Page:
Questionnaire answers were set on a five-point Likert scale ranging from "completely agree" to "completely disagree", and “I have no opinion” in the middle. The frequency of choosing each option was reported as a percentage. The questionnaires were distributed at the end of the semester at the last session and students were given time to fill in the questionnaires without the presence of the professors and then collected by one of the staff in the department. The professors were also asked to fill out the questionnaires at the end of the semester, and all of them agreed to participate.

Statistical Analysis

The normality of data distribution was checked using the Kolmogorov-Smirnov test. Descriptive statistics, such as skewness, Kurtosis indices, were also evaluated. The data were presented as Mean±Standard Deviation and frequency (percentage) for quantitative and qualitative variables. The chi-square test was used to compare qualitative variables. Sphericity was assessed using Mauchly's test. A repeated measure ANOVA test was used to compare the mean scores between the two groups and three stages (intragroup). Post- hoc analyses were performed the Sidak test. P value less than 0.05 was considered significant. Statistical analysis was done using SPSS version 16.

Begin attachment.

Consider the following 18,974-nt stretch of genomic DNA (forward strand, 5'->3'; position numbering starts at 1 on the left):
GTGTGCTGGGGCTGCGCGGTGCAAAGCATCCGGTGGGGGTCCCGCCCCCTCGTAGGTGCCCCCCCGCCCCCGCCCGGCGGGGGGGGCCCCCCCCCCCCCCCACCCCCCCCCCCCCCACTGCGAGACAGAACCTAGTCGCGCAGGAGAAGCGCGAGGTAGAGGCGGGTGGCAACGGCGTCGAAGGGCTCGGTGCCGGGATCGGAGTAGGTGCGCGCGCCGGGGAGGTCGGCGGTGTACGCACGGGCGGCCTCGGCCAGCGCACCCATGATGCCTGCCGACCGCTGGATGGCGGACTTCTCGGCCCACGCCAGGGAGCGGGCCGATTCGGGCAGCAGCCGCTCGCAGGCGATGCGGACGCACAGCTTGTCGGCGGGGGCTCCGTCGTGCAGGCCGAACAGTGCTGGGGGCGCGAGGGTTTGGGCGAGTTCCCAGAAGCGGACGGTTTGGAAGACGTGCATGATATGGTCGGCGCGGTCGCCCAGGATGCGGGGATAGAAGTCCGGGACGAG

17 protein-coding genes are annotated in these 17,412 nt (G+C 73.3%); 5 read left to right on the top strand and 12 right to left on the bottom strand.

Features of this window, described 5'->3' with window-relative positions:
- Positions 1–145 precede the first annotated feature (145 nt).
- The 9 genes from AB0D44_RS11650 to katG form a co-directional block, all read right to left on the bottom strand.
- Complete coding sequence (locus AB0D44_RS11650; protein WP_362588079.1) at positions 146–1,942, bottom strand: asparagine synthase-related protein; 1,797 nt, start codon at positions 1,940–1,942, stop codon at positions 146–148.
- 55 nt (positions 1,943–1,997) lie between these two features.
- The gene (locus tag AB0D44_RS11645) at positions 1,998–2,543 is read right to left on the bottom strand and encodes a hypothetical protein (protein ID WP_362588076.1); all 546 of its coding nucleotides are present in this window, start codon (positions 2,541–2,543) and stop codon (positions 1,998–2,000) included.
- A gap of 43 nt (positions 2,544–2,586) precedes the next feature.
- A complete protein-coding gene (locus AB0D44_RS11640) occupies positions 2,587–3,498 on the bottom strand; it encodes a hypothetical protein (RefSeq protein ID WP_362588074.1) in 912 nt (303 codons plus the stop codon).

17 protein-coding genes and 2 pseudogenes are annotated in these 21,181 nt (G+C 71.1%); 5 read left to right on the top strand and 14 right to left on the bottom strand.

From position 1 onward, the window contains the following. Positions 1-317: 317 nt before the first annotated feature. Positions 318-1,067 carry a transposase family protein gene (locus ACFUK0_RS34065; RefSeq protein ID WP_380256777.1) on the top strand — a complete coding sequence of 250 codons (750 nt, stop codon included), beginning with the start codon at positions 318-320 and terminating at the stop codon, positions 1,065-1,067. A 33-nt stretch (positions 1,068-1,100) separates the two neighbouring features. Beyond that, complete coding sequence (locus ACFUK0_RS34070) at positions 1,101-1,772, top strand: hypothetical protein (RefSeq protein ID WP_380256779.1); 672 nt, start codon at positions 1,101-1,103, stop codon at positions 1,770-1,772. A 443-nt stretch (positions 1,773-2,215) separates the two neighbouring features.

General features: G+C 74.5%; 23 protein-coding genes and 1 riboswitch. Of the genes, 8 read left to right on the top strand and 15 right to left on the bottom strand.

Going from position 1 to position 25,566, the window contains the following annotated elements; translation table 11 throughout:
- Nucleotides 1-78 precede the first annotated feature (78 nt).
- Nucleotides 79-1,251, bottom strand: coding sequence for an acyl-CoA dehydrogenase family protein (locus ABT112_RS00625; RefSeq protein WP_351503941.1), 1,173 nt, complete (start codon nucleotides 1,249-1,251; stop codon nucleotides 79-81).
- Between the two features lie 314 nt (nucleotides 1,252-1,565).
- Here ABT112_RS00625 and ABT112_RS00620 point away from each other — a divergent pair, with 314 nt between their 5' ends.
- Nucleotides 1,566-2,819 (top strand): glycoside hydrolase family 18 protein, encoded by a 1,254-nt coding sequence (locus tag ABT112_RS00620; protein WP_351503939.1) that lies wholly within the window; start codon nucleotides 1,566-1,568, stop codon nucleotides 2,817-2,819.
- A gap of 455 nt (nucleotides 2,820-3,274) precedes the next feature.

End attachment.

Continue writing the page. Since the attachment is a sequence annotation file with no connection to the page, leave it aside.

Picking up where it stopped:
Ethical considerations

The study was conducted after obtaining ethical approval from the Ethics Committee of Tabriz University of Medical Sciences with the code IR.TBZMED.REC.1398.002. Written informed consent was obtained from the participants. The questionnaires were coded for the confidentiality of the participants. The students were assured that they could withdraw from the study at any time, and this wouldn’t affect their final grades.


Thirty students were tested by the DOPS method. The mean age of the students was 23±2.08 years. Also, 32 (53.3%) students were female. The two groups had no statistically significant difference regarding the mean age (P=0.91) and gender (P=0.98). Mauchly’s test results showed that regarding the health education, the assumption of sphericity was not rejected (P-value>0.05), and as to the two skills, Pit and fissure sealant and Fluoride therapy, the hypothesis of sphericity was rejected (P-value<0.001). Therefore, Huynh-Feldt correction was used. There was a significant difference in the scores in all three skills of fluoride therapy, pit and fissure sealant therapy, and health education by DOPS method in the intervention group compared to the control group (P<0.001). Based on the Sidak test, the mean grades of the procedures in the second and third stages differed significantly from the first stage, and students' performance improved significantly (P<0.001); also, the scores increased significantly in the third stage compared to the second stage (P<0.001). A comparison of the mean and standard deviation of each skill in three stages using the DOPS test is shown in Table 1.